Technically, antibiotics are chemical substances produced by microscopic organisms that interfere with the growth of other microorganisms. In practice, antibiotics include a large number of substances, many synthetically made, that are used primarily in the treatment of bacterial infections. Antibiotics are miracle drugs when properly used. They enable us to cure infections that in the past would have certainly been fatal. They can, however, be easily misused.
All antibiotics are not effective against all bacteria. A veterinarian’s decision to use a particular antibiotic is based on the probable bacterium causing the disease and/or the results of laboratory tests in which the infective organisms are grown and tested for antibiotic sensitivity. If the wrong antibiotic is chosen, there is no beneficial effect. If the proper antibiotic is chosen and given at the correct dosage, growth of the bacteria is stopped or at least controlled sufficiently that the body’s own natural defense systems can overcome the infection.
If the antibiotic is not given as frequently as prescribed or if the medication is discontinued too soon, forms of bacteria resistant to the antibiotic may multiply, or the infection may recur. Antibiotics are not always effective alone. Other drugs and special nursing techniques must often be combined with their use. In cases of localized infection such as abscesses, antibiotic treatment must often be used with proper surgical intervention for success.
Many people seem to believe that antibiotics are useful in combating any infectious or febrile disease. This is certainly untrue. A particularly common case where antibiotics may be of no help is the viral infection.
ANTIBIOTICS ARE NOT EFFECTIVE AGAINST VIRUSES
Viruses exist in body cells and depend on the cells metabolic process for reproduction. Since the methods of viral metabolism are unlike those of bacteria, which for the most part survive outside of cells and multiply independently, drugs effective against bacteria are ineffective against viruses. When antibiotics are prescribed for use during viral infection, it is to combat bacteria that invade after the virus has weakened the animal (secondary infection). There are very few drugs available for treatment of viral infections. Since viral reproduction is so intimately tied to normal cellular function, most drugs found effective against viruses also destroy body cells.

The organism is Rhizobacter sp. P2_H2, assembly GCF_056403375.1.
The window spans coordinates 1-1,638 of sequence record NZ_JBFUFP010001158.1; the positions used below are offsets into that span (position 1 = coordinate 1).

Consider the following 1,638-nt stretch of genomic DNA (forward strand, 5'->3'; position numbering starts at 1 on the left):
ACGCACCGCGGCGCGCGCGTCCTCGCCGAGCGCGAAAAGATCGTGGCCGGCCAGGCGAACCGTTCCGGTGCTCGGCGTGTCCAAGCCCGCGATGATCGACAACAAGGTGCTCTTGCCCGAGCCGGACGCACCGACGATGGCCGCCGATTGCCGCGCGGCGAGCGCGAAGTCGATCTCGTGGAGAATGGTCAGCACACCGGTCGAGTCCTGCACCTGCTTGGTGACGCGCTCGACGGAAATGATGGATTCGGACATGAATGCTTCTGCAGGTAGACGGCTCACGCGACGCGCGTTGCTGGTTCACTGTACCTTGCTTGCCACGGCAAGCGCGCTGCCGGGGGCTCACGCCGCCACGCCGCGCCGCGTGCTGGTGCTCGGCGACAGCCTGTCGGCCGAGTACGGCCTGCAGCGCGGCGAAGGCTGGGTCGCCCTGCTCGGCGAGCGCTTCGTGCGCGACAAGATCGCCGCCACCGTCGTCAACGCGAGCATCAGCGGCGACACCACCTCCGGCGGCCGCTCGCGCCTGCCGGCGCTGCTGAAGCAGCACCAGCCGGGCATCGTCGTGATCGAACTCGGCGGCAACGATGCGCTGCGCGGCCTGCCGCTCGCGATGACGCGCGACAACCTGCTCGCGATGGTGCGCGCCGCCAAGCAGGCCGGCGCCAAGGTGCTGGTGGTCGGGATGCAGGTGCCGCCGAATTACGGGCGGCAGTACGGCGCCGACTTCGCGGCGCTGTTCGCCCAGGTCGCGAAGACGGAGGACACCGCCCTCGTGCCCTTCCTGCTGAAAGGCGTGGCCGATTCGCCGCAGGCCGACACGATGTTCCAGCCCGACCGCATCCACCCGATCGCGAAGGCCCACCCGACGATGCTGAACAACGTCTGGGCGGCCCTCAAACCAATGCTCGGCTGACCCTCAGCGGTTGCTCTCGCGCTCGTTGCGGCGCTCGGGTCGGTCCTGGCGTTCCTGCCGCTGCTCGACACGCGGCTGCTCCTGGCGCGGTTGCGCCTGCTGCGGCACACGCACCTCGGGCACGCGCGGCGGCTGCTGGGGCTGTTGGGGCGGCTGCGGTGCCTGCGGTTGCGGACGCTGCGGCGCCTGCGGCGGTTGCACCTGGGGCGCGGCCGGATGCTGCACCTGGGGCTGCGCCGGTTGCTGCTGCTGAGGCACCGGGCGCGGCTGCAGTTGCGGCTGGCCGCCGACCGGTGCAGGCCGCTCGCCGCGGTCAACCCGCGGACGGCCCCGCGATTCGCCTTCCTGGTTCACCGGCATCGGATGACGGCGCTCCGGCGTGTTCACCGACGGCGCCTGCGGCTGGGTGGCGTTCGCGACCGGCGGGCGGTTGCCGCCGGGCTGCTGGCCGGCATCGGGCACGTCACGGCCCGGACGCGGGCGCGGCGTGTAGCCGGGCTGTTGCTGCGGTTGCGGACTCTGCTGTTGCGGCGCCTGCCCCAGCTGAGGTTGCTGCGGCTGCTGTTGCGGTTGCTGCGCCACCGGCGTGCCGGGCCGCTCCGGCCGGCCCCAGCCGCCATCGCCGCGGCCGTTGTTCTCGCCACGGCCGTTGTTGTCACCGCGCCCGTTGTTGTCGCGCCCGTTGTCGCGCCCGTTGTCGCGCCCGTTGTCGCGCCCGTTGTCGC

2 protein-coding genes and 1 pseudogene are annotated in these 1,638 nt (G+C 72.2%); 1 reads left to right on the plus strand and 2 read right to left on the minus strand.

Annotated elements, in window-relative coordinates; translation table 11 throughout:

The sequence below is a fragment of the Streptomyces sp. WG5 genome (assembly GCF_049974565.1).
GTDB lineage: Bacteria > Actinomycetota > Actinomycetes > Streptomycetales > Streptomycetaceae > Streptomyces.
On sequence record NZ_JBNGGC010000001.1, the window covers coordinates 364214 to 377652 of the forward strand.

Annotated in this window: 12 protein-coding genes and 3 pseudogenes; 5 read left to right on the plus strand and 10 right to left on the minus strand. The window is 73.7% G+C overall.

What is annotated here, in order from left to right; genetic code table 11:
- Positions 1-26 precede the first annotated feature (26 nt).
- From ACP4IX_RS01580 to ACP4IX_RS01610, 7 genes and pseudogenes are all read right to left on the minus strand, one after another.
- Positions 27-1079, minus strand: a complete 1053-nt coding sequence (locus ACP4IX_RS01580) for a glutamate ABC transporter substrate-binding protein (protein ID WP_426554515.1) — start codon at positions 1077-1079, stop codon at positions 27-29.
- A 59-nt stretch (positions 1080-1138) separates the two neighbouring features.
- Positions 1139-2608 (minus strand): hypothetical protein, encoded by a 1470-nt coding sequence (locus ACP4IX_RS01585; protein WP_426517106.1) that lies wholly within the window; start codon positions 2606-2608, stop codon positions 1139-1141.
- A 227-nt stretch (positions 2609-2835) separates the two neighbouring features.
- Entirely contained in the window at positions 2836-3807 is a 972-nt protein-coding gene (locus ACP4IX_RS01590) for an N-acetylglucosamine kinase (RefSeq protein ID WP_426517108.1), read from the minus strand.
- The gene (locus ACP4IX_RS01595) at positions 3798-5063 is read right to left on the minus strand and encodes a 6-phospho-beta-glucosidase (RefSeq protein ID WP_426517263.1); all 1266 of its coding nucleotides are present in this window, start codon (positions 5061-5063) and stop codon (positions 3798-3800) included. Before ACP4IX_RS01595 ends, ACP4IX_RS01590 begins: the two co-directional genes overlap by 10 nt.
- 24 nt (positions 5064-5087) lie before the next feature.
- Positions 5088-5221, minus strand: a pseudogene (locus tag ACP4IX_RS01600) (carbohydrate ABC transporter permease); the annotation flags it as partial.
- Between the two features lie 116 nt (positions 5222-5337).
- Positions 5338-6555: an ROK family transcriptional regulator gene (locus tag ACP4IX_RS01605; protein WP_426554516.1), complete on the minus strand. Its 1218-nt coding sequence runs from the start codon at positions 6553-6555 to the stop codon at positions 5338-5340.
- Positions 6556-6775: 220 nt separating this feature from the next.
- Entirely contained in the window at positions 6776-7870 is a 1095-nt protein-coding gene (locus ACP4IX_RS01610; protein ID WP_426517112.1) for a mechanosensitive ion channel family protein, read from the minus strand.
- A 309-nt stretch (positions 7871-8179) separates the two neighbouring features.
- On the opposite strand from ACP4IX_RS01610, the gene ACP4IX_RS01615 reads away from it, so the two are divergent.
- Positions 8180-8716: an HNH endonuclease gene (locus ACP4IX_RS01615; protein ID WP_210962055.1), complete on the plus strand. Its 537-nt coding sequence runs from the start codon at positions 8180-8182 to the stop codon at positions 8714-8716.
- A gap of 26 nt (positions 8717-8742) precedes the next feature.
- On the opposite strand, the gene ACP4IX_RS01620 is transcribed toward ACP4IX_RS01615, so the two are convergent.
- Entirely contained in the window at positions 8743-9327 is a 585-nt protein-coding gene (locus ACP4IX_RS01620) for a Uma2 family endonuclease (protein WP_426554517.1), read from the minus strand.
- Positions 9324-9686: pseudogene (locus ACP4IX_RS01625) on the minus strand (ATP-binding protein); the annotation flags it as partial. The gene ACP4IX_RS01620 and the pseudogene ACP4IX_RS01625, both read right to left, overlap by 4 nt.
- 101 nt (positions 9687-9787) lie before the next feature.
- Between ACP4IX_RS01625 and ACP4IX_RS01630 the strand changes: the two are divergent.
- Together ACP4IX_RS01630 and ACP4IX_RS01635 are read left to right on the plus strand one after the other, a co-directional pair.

DRUGS HAVE SIDE EFFECTS
Like other drugs, most antibiotics have potential side effects. Since bacteria are single-celled organisms similar in many ways to individual body cells, antibiotics can sometimes act against body cells in ways similar to the ways they adversely affect bacteria. Among the possible side effects are allergic reactions, toxic effects, alteration of metabolism, and alteration of normal (and beneficial) bacteria inhabiting the body. A good veterinarian will tell you if there are any side effects you should watch for when antibiotics are prescribed. Side effects can be made more likely by the use of outdated drugs, combining antibiotics with certain other drugs, and by certain illnesses.
Indiscriminate use of antibiotics is to be avoided. Use with proper guidance will avoid toxic effects and stem the development of antibiotic-resistant bacteria. Be glad, not disappointed, if your veterinarian feels that the condition can be treated without antibiotics (or other drugs) and sends you away empty-handed. And don’t use leftover antibiotics unless directed to by your veterinarian. Antibiotics are available over the counter as ointments for topical (on the body surface) use.
Common effective ones contain bacitracin, neomycin, and/or polymixin B. These are suitable for applying to superficial wounds to achieve a local antibacterial effect. They should not be applied into deep wounds, as the carrier ointment for the drugs may interfere with healing.